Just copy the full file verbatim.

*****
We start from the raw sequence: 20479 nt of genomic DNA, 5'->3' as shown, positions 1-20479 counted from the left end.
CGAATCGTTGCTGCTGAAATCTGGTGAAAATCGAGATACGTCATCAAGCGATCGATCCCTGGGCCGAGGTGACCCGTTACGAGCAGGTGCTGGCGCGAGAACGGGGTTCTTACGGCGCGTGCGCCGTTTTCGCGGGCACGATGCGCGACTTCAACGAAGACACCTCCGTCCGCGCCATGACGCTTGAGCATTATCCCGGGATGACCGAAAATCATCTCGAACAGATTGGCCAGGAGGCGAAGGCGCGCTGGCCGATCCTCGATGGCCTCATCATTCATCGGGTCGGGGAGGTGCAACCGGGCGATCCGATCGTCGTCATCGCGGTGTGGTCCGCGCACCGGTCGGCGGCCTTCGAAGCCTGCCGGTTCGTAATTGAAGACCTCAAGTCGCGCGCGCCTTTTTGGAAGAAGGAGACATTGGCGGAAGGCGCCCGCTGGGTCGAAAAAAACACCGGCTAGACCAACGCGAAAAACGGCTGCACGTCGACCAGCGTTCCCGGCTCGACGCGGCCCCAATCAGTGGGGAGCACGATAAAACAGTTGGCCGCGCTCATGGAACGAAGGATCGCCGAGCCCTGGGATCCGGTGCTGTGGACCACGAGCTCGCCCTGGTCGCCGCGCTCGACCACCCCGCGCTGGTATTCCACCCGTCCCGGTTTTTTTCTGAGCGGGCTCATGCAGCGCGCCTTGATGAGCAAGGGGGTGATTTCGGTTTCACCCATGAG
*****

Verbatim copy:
We start from the raw sequence: 20479 nt of genomic DNA, 5'->3' as shown, positions 1-20479 counted from the left end.
CGAATCGTTGCTGCTGAAATCTGGTGAAAATCGAGATACGTCATCAAGCGATCGATCCCTGGGCCGAGGTGACCCGTTACGAGCAGGTGCTGGCGCGAGAACGGGGTTCTTACGGCGCGTGCGCCGTTTTCGCGGGCACGATGCGCGACTTCAACGAAGACACCTCCGTCCGCGCCATGACGCTTGAGCATTATCCCGGGATGACCGAAAATCATCTCGAACAGATTGGCCAGGAGGCGAAGGCGCGCTGGCCGATCCTCGATGGCCTCATCATTCATCGGGTCGGGGAGGTGCAACCGGGCGATCCGATCGTCGTCATCGCGGTGTGGTCCGCGCACCGGTCGGCGGCCTTCGAAGCCTGCCGGTTCGTAATTGAAGACCTCAAGTCGCGCGCGCCTTTTTGGAAGAAGGAGACATTGGCGGAAGGCGCCCGCTGGGTCGAAAAAAACACCGGCTAGACCAACGCGAAAAACGGCTGCACGTCGACCAGCGTTCCCGGCTCGACGCGGCCCCAATCAGTGGGGAGCACGATAAAACAGTTGGCCGCGCTCATGGAACGAAGGATCGCCGAGCCCTGGGATCCGGTGCTGTGGACCACGAGCTCGCCCTGGTCGCCGCGCTCGACCACCCCGCGCTGGTATTCCACCCGTCCCGGTTTTTTTCTGAGCGGGCTCATGCAGCGCGCCTTGATGAGCAAGGGGGTGATTTCGGTTTCACCCATGAG